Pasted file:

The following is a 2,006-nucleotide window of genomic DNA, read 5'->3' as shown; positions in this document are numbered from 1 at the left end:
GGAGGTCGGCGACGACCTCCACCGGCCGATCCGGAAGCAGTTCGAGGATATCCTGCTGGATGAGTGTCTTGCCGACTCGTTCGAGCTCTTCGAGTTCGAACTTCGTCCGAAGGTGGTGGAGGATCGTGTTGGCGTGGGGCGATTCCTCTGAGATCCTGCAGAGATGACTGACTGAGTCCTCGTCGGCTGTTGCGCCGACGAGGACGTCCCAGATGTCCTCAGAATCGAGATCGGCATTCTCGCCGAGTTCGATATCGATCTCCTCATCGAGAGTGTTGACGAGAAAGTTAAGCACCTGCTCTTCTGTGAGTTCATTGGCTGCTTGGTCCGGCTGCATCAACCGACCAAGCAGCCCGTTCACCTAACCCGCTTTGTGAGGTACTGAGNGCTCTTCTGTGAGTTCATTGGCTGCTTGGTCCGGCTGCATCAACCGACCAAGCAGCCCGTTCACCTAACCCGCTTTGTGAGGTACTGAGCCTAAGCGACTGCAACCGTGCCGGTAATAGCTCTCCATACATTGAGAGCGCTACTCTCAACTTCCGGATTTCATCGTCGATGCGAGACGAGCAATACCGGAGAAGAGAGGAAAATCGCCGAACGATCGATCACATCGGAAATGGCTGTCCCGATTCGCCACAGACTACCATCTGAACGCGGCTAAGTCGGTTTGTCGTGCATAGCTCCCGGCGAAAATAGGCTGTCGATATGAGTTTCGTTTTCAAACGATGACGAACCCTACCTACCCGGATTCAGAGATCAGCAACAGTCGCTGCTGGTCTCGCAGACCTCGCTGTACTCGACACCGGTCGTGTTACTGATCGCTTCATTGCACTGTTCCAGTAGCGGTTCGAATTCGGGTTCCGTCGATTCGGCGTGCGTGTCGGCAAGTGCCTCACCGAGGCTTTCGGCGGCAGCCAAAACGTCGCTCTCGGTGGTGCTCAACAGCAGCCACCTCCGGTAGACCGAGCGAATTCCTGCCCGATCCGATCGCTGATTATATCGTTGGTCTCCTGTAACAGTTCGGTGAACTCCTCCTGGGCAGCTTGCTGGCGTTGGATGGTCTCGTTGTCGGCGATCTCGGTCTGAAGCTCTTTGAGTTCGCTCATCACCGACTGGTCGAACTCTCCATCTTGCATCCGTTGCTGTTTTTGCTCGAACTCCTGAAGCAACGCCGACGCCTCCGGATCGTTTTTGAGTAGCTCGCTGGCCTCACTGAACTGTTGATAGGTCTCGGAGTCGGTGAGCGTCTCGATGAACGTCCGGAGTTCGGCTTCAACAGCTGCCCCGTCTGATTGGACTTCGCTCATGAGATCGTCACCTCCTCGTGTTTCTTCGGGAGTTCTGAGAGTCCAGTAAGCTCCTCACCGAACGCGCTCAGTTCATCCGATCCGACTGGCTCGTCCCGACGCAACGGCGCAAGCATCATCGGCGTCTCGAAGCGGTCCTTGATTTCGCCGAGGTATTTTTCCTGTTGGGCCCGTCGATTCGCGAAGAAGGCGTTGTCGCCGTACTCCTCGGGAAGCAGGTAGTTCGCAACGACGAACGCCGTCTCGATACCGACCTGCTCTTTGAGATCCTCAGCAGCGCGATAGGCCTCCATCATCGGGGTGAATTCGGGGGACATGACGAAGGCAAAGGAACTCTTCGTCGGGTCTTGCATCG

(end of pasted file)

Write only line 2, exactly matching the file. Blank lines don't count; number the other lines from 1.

GGAGGTCGGCGACGACCTCCACCGGCCGATCCGGAAGCAGTTCGAGGATATCCTGCTGGATGAGTGTCTTGCCGACTCGTTCGAGCTCTTCGAGTTCGAACTTCGTCCGAAGGTGGTGGAGGATCGTGTTGGCGTGGGGCGATTCCTCTGAGATCCTGCAGAGATGACTGACTGAGTCCTCGTCGGCTGTTGCGCCGACGAGGACGTCCCAGATGTCCTCAGAATCGAGATCGGCATTCTCGCCGAGTTCGATATCGATCTCCTCATCGAGAGTGTTGACGAGAAAGTTAAGCACCTGCTCTTCTGTGAGTTCATTGGCTGCTTGGTCCGGCTGCATCAACCGACCAAGCAGCCCGTTCACCTAACCCGCTTTGTGAGGTACTGAGNGCTCTTCTGTGAGTTCATTGGCTGCTTGGTCCGGCTGCATCAACCGACCAAGCAGCCCGTTCACCTAACCCGCTTTGTGAGGTACTGAGCCTAAGCGACTGCAACCGTGCCGGTAATAGCTCTCCATACATTGAGAGCGCTACTCTCAACTTCCGGATTTCATCGTCGATGCGAGACGAGCAATACCGGAGAAGAGAGGAAAATCGCCGAACGATCGATCACATCGGAAATGGCTGTCCCGATTCGCCACAGACTACCATCTGAACGCGGCTAAGTCGGTTTGTCGTGCATAGCTCCCGGCGAAAATAGGCTGTCGATATGAGTTTCGTTTTCAAACGATGACGAACCCTACCTACCCGGATTCAGAGATCAGCAACAGTCGCTGCTGGTCTCGCAGACCTCGCTGTACTCGACACCGGTCGTGTTACTGATCGCTTCATTGCACTGTTCCAGTAGCGGTTCGAATTCGGGTTCCGTCGATTCGGCGTGCGTGTCGGCAAGTGCCTCACCGAGGCTTTCGGCGGCAGCCAAAACGTCGCTCTCGGTGGTGCTCAACAGCAGCCACCTCCGGTAGACCGAGCGAATTCCTGCCCGATCCGATCGCTGATTATATCGTTGGTCTCCTGTAACAGTTCGGTGAACTCCTCCTGGGCAGCTTGCTGGCGTTGGATGGTCTCGTTGTCGGCGATCTCGGTCTGAAGCTCTTTGAGTTCGCTCATCACCGACTGGTCGAACTCTCCATCTTGCATCCGTTGCTGTTTTTGCTCGAACTCCTGAAGCAACGCCGACGCCTCCGGATCGTTTTTGAGTAGCTCGCTGGCCTCACTGAACTGTTGATAGGTCTCGGAGTCGGTGAGCGTCTCGATGAACGTCCGGAGTTCGGCTTCAACAGCTGCCCCGTCTGATTGGACTTCGCTCATGAGATCGTCACCTCCTCGTGTTTCTTCGGGAGTTCTGAGAGTCCAGTAAGCTCCTCACCGAACGCGCTCAGTTCATCCGATCCGACTGGCTCGTCCCGACGCAACGGCGCAAGCATCATCGGCGTCTCGAAGCGGTCCTTGATTTCGCCGAGGTATTTTTCCTGTTGGGCCCGTCGATTCGCGAAGAAGGCGTTGTCGCCGTACTCCTCGGGAAGCAGGTAGTTCGCAACGACGAACGCCGTCTCGATACCGACCTGCTCTTTGAGATCCTCAGCAGCGCGATAGGCCTCCATCATCGGGGTGAATTCGGGGGACATGACGAAGGCAAAGGAACTCTTCGTCGGGTCTTGCATCG